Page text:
We’ve all done it at one time or another: walking away from an interview cringing and wishing you hadn’t said this or asked a question that way. Sometimes when you’re on the spot, it can be tricky to keep a cool head. The mouth does not necessarily always speak the words that the mind instructs!
Many interviewees assume interviews are a one-sided affair and simply an opportunity for new employers to interrogate prospective employees. The reality is that interviews today are rarely question-answer style meetings. In days of old this was certainly the norm, but in 2016 it’s the exception rather than the rule. We fully expect an interview for both temp and permanent roles to take on a more conversational approach - not dissimilar from a first date! This is a chance for both parties to find out what they need to about each other and ensure a fully informed decision is made.
That being said, just like a first date, there are some questions you just can’t ask straight away! Here, we explore what some of these might look like and why it’s not a good idea to plunge straight in.
1. What’s the salary?
This is the obvious one of course. If you’ve been introduced to the company through a recruiter, you will probably have an idea on remuneration. However if not, and if the job ad didn’t disclose it, you may not know the remuneration and benefits. While it’s certainly a significant consideration in every recruitment process, it’s not a question you should be asking at interview, especially at the initial stages. If however, they ask you about your salary expectations, you can feel free to disclose this along with the more appropriate question, “Does this fall in line with your budget for the role?”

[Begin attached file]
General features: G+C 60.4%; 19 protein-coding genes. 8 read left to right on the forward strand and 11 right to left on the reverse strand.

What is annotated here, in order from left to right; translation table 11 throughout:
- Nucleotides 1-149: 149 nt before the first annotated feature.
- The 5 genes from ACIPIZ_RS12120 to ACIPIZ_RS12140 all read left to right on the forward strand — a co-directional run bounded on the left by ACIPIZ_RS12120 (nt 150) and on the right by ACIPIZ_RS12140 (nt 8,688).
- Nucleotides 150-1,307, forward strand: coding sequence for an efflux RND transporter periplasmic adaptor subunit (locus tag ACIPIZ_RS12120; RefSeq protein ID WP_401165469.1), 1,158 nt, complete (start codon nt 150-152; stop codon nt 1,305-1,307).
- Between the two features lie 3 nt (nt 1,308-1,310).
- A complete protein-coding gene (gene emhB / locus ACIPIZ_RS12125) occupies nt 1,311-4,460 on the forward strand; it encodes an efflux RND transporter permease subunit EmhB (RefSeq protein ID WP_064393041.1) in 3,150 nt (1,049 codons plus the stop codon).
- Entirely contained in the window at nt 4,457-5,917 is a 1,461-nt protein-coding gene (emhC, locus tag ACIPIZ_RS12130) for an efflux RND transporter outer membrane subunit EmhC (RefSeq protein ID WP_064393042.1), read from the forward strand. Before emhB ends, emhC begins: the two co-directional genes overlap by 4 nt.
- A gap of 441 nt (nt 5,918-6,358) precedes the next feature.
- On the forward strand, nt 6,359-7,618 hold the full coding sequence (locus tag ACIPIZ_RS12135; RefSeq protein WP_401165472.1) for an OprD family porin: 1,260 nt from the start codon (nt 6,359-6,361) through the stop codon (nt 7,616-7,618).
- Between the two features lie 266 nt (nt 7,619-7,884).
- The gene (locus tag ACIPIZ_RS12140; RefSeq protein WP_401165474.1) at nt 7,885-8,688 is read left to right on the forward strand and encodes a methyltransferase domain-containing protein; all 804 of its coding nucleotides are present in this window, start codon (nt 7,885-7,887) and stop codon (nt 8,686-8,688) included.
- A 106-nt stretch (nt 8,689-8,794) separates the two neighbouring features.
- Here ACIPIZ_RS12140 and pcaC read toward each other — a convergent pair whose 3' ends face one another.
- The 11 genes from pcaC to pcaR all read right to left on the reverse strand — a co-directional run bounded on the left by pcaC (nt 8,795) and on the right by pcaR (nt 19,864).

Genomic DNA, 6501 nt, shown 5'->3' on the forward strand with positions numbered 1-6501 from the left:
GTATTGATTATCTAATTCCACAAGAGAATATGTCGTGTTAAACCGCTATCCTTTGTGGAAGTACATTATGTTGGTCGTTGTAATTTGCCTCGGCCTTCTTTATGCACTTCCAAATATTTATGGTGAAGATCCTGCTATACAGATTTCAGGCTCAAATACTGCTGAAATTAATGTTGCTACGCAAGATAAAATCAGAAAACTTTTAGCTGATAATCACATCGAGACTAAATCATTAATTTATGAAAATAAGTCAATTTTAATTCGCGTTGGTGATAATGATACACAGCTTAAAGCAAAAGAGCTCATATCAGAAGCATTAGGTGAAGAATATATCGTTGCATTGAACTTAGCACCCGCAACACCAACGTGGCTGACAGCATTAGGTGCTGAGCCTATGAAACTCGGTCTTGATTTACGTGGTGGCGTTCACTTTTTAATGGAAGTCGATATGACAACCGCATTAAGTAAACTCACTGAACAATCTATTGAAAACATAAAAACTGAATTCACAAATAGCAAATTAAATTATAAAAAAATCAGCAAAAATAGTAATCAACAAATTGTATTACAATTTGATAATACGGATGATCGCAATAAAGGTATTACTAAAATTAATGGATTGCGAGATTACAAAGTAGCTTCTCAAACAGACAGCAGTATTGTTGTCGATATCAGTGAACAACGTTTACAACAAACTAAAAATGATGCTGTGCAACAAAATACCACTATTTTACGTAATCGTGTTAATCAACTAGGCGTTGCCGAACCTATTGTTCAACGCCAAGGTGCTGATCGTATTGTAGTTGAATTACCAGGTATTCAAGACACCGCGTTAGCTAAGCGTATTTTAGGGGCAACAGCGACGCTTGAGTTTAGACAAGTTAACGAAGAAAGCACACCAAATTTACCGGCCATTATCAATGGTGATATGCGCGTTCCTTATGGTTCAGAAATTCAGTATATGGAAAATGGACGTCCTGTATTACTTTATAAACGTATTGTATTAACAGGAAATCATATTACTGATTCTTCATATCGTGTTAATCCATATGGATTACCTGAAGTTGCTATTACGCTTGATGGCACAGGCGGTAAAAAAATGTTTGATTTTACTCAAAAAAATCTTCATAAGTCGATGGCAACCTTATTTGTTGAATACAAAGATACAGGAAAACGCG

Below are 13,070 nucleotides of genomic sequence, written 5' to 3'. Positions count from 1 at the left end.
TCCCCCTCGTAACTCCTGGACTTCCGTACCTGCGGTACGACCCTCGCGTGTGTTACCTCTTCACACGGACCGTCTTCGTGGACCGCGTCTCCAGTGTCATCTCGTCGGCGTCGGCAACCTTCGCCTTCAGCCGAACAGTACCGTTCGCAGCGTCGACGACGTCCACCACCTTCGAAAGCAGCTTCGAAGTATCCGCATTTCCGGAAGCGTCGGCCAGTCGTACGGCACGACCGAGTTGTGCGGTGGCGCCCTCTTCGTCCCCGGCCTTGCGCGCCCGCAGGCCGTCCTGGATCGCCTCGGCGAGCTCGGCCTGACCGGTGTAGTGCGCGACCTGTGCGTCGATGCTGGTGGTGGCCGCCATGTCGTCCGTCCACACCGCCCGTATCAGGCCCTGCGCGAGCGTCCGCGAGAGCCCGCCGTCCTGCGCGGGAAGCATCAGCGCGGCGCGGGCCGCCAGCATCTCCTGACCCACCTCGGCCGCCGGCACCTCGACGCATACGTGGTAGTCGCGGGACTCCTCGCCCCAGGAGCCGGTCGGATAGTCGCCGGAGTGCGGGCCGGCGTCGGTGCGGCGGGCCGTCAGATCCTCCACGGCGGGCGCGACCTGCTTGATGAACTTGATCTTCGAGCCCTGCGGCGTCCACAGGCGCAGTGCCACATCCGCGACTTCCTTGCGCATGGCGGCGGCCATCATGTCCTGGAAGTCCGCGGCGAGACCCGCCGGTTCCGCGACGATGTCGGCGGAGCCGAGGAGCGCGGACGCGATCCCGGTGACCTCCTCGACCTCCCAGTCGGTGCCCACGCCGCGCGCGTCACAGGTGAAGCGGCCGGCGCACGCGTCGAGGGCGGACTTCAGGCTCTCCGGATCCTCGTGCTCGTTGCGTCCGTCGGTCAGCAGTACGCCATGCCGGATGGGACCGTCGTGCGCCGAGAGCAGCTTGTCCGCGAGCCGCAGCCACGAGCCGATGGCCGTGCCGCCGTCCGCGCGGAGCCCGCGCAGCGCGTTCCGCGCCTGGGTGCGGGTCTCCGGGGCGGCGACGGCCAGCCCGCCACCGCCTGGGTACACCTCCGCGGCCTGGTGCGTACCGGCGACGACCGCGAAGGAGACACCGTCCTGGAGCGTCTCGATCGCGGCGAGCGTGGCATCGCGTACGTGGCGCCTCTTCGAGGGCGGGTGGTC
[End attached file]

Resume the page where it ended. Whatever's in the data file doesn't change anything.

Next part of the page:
2. Can I work from home?
Flexible working may well be an option for your prospective employer, but unless they bring it up, don’t ask. It simply doesn’t bode well for their potential new starter to be asking about working from home before they’ve even sat at their desk. Wait to enquire about the option once you’ve established yourself as a promising employee and earnt the trust from your peers and management.
3. What does the business do?
It goes without saying that if you haven’t completed your research on the business beforehand, it will be assumed that you’re not enthusiastic about working there. It also indicates a lack of initiative. Before your interview, we would recommend spending at least an hour familiarising yourself with their website and additional time looking at news items surrounding their company / industry.
4. How did I do?
Ask this, and things could risk getting awkward! A more appropriate question would be to ask them what the next stage of the process entails. Then leave it there. If they enjoyed meeting you, they will definitely ask you about your availability to come back. If you don’t hear from them within the timeframe they’ve indicated, it’s entirely acceptable to get in touch with them and ask for feedback.
5. Asking no questions at all.
Asking no questions at all indicates a lack of creativity and resourcefulness. In all likeliness following your research, you will have thought about a couple of questions anyway but if not, take the time to think about what matters to you most in a role, and carve out some questions from there. For example, asking about the personalities of the team and the business culture are entirely reasonable. Enquiring into the priorities of the role and foreseen challenges pertaining to the position are also valid queries.